The danger in thinking in this way is that we very quickly get smug when things go well for us. It’s too easy for us to think that somehow we have deserved it when things to go well. And this attitude doesn’t help us when things don’t go well for us because, having believed that we might be able to dodge crap, when we fail to do so we very unhelpfully hold ourselves to blame.

There may be some situations that you are experiencing right now in which you have caught yourself saying or thinking “I shouldn’t have…” or “I should have…”

We are very quick to find reasons within ourselves for the bad things that happen to us and I am not denying that there are situations in which our actions have contributed to the difficulties we find ourselves in.

But if you find yourself suddenly facing a life-threatening illness and you catch a thought going through your head along the lines of “I haven’t been drinking enough soya milk/yaks milk/eating sufficient red berries/smearing myself regularly with aloe vera” or whatever, then what you are doing is saying to yourself ‘this has happened because of something I have done’ and quite frankly that is as daft as David saying the sun has gone behind a cloud just because he went inside to fetch his sunglasses.

But we do say such things and we do feel that way: we do take the misery of the universe personally even when it is not personal

And if you are a Christian then possibly you are doubly complicit in this way of thinking (which is not what you’d perhaps expect me to say) but because as Christians we pray, we are good, we behave ourselves morally, it is even more tempting for us to think that somehow God and the universe owes us a favour and that if crap happens it shouldn’t happen to us thank you very much and if it does we’re even more liable to screw ourselves up looking for some secret sin we might have committed for which we are being punished.

But being a Christian does not grant you an exemption certificate from the rest of the misery that the world is going through.

So you might reasonably ask what is the point of being a Christian? I’d like to try to answer that question by just picking up on that one little phrase “going through”

If there is no way round or under, no way of ducking the fact that “life is difficult” (AND there is no way), then there is only a way through those difficulties. And it seems to me that this is where the idea of faith or an understanding of God present with us in the midst of our difficulties, very much has something to offer.

Quite often, as you’d expect in my role, I speak to people who have recently been bereaved, sometimes they articulate the question “I don’t know how I am going to get over this” to which my answer is you are NOT going to get over it as if it never happened, but you can reasonably hope to get through it.

It seems to me that what we need to do is learn to “whether the weather”. We need that inner flexibility and endurance to both stand up to and keep going through when life throws tough stuff at us. In fact we need something more than that, we also need to actually be able to transform the very stuff that is thrown at us into something good.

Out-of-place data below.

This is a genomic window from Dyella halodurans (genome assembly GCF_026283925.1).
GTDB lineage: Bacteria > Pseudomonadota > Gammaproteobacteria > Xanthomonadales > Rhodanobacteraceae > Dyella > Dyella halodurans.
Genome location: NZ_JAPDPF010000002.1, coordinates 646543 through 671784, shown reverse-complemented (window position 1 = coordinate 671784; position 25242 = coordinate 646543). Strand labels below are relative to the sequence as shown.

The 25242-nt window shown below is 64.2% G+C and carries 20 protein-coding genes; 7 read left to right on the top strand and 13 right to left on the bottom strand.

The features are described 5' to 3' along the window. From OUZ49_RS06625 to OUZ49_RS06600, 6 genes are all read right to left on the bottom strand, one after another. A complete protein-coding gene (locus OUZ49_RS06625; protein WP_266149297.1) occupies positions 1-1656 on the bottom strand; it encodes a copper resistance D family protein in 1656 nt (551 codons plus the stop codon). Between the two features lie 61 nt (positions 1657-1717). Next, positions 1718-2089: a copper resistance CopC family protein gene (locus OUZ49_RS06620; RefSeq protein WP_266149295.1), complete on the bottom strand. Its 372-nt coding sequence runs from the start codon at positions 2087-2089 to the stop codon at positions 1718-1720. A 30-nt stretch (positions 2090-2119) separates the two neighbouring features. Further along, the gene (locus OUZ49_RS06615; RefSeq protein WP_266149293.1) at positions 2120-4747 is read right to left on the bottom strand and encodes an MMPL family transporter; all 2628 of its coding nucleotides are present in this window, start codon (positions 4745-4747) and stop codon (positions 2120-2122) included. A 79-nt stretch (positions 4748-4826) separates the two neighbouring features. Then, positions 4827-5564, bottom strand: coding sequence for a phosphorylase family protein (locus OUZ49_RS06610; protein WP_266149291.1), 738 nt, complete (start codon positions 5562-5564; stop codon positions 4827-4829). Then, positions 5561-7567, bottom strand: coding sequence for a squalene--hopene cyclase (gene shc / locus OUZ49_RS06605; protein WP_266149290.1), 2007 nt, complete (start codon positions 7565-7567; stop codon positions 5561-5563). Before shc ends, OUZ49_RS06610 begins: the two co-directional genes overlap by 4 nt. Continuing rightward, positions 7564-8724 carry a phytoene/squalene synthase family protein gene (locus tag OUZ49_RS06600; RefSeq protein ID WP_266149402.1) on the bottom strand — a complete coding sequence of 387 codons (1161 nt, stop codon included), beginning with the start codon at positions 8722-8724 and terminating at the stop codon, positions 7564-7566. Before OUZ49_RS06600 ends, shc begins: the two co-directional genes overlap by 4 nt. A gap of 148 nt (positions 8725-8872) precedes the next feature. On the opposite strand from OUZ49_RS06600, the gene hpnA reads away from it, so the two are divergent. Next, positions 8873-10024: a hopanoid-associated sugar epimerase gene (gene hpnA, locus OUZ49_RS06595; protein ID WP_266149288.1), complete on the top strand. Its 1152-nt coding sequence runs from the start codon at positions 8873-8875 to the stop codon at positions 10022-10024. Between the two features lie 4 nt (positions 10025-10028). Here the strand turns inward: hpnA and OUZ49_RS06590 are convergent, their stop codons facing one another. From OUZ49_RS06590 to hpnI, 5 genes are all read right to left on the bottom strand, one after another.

I was looking around for a metaphor about surviving or thriving through life’s ups and downs and I was reminded of an experience I had last September whilst on holiday in Spain.

David and I went to a beach one afternoon and I decided to go for a swim. I consider myself to be quite a strong swimmer so even though I could see the waves were quite powerful I waded in confidently. As the water came up to my knees I realised the waves were indeed quite strong, once I’d waded into my waist I was beginning to have second thoughts. I think it was at about that point where one huge enormous wave crashed virtually over my head and almost sent me flying.


Don’t get me wrong, I’m not trying to make out that I was in any danger, not seriously anyway although I suppose one should always treat the sea with the respect it is due.

I retreated a few feet and contented myself with wave jumping rather than swimming, the experience had scared me just enough to remind me that we should never be casual or overconfident in the face of an unpredictable force, such as the sea. There were the waves I could see but who knows there could have been an undertow or current that I couldn’t see.


I thought about this experience quite a lot afterwards, in the way that you do sometimes when you wonder if you’ve done something foolish but happened to have got away with it.

It became for me an image of how all of us are in the face of the fact that “life is difficult”. Life is like wading into the sea and not being sure of the strength of the waves or the power of the currents. All you can do is try to keep yourself stable as possible by digging your feet into the sand but actually in order to stay upright you also need a degree of flexibility, you need to go with the flow, bend or jump as the breakers crash over you, hold your breath and hope that you will pop up on the other side.

It was this interesting idea about needing to be fixed yet also flexible which took me onto another, I think better metaphor. Another picture of how we might stand up to the elements, the forces around us that are outside of our control, a picture not only of how we might stand up, but a picture of how we might actually thrive.

And the image I came to was that of a tree, the tree thrives when its roots go down deep yet it can also sway in the wind, it will be affected by the seasons but not necessarily diminished. A tree does literally “store up sunshine” it grows because it drinks in light and turns it into energy.

What has all this got to do with you and me, and life in general?

Before I begin sounding like my secondary school drama teacher and tell you to “make like you’re a tree” please let me reassure you that I’m talking metaphorically. But this image, this metaphor is a very powerful picture. It’s also a picture that gets mentioned in the Bible a lot, the first prayer poem in the book of Psalms talks about the person who trusts God being like a tree that is planted beside streams of water. The last book of the Bible also refers to trees that flourish continuously. Jesus told stories about trees, specifically one that didn’t appear to flourish, when other people wanted to hastily give up on an unfruitful tree Jesus’ response was that it should be given more care more time and more attention in order to see if it would flourish.